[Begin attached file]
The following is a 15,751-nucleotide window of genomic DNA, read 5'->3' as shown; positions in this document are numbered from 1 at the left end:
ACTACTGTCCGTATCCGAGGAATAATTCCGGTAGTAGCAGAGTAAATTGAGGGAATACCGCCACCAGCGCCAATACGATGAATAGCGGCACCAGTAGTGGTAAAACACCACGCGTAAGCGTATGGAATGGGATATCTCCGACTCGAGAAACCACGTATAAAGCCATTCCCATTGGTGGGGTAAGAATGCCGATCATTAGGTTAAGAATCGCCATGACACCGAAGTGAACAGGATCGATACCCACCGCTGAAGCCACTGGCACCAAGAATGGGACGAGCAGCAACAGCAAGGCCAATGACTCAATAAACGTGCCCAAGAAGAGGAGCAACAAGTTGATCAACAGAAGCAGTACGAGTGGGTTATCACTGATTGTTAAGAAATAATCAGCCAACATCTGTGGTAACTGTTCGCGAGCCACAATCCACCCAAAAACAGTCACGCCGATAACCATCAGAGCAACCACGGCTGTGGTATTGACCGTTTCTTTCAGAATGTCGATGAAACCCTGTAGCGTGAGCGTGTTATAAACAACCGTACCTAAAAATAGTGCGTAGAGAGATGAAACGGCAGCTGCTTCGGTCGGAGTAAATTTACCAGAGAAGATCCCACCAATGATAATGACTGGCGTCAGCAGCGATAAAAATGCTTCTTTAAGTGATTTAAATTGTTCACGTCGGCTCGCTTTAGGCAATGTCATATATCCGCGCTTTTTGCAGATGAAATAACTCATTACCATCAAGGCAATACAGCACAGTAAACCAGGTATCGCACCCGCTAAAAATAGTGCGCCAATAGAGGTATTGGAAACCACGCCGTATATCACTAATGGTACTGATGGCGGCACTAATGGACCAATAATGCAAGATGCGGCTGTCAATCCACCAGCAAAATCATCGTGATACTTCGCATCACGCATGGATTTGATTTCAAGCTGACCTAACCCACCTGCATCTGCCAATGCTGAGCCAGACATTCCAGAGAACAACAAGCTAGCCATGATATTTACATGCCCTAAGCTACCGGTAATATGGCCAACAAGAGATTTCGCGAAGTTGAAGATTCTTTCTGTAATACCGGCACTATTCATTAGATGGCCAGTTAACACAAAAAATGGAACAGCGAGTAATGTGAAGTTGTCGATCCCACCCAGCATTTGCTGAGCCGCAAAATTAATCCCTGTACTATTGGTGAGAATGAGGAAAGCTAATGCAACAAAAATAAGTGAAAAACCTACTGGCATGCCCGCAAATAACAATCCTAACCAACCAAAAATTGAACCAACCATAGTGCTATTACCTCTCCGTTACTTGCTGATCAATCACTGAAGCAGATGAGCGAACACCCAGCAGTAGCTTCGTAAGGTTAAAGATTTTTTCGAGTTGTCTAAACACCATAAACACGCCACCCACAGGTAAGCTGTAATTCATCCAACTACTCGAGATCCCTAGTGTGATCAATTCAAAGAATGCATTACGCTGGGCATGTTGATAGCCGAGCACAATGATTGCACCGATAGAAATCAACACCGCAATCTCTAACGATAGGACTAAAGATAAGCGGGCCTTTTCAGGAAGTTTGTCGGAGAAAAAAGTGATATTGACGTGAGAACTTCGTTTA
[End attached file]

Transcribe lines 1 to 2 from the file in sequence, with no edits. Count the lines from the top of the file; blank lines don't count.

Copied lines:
The following is a 15,751-nucleotide window of genomic DNA, read 5'->3' as shown; positions in this document are numbered from 1 at the left end:
ACTACTGTCCGTATCCGAGGAATAATTCCGGTAGTAGCAGAGTAAATTGAGGGAATACCGCCACCAGCGCCAATACGATGAATAGCGGCACCAGTAGTGGTAAAACACCACGCGTAAGCGTATGGAATGGGATATCTCCGACTCGAGAAACCACGTATAAAGCCATTCCCATTGGTGGGGTAAGAATGCCGATCATTAGGTTAAGAATCGCCATGACACCGAAGTGAACAGGATCGATACCCACCGCTGAAGCCACTGGCACCAAGAATGGGACGAGCAGCAACAGCAAGGCCAATGACTCAATAAACGTGCCCAAGAAGAGGAGCAACAAGTTGATCAACAGAAGCAGTACGAGTGGGTTATCACTGATTGTTAAGAAATAATCAGCCAACATCTGTGGTAACTGTTCGCGAGCCACAATCCACCCAAAAACAGTCACGCCGATAACCATCAGAGCAACCACGGCTGTGGTATTGACCGTTTCTTTCAGAATGTCGATGAAACCCTGTAGCGTGAGCGTGTTATAAACAACCGTACCTAAAAATAGTGCGTAGAGAGATGAAACGGCAGCTGCTTCGGTCGGAGTAAATTTACCAGAGAAGATCCCACCAATGATAATGACTGGCGTCAGCAGCGATAAAAATGCTTCTTTAAGTGATTTAAATTGTTCACGTCGGCTCGCTTTAGGCAATGTCATATATCCGCGCTTTTTGCAGATGAAATAACTCATTACCATCAAGGCAATACAGCACAGTAAACCAGGTATCGCACCCGCTAAAAATAGTGCGCCAATAGAGGTATTGGAAACCACGCCGTATATCACTAATGGTACTGATGGCGGCACTAATGGACCAATAATGCAAGATGCGGCTGTCAATCCACCAGCAAAATCATCGTGATACTTCGCATCACGCATGGATTTGATTTCAAGCTGACCTAACCCACCTGCATCTGCCAATGCTGAGCCAGACATTCCAGAGAACAACAAGCTAGCCATGATATTTACATGCCCTAAGCTACCGGTAATATGGCCAACAAGAGATTTCGCGAAGTTGAAGATTCTTTCTGTAATACCGGCACTATTCATTAGATGGCCAGTTAACACAAAAAATGGAACAGCGAGTAATGTGAAGTTGTCGATCCCACCCAGCATTTGCTGAGCCGCAAAATTAATCCCTGTACTATTGGTGAGAATGAGGAAAGCTAATGCAACAAAAATAAGTGAAAAACCTACTGGCATGCCCGCAAATAACAATCCTAACCAACCAAAAATTGAACCAACCATAGTGCTATTACCTCTCCGTTACTTGCTGATCAATCACTGAAGCAGATGAGCGAACACCCAGCAGTAGCTTCGTAAGGTTAAAGATTTTTTCGAGTTGTCTAAACACCATAAACACGCCACCCACAGGTAAGCTGTAATTCATCCAACTACTCGAGATCCCTAGTGTGATCAATTCAAAGAATGCATTACGCTGGGCATGTTGATAGCCGAGCACAATGATTGCACCGATAGAAATCAACACCGCAATCTCTAACGATAGGACTAAAGATAAGCGGGCCTTTTCAGGAAGTTTGTCGGAGAAAAAAGTGATATTGACGTGAGAACTTCGTTTA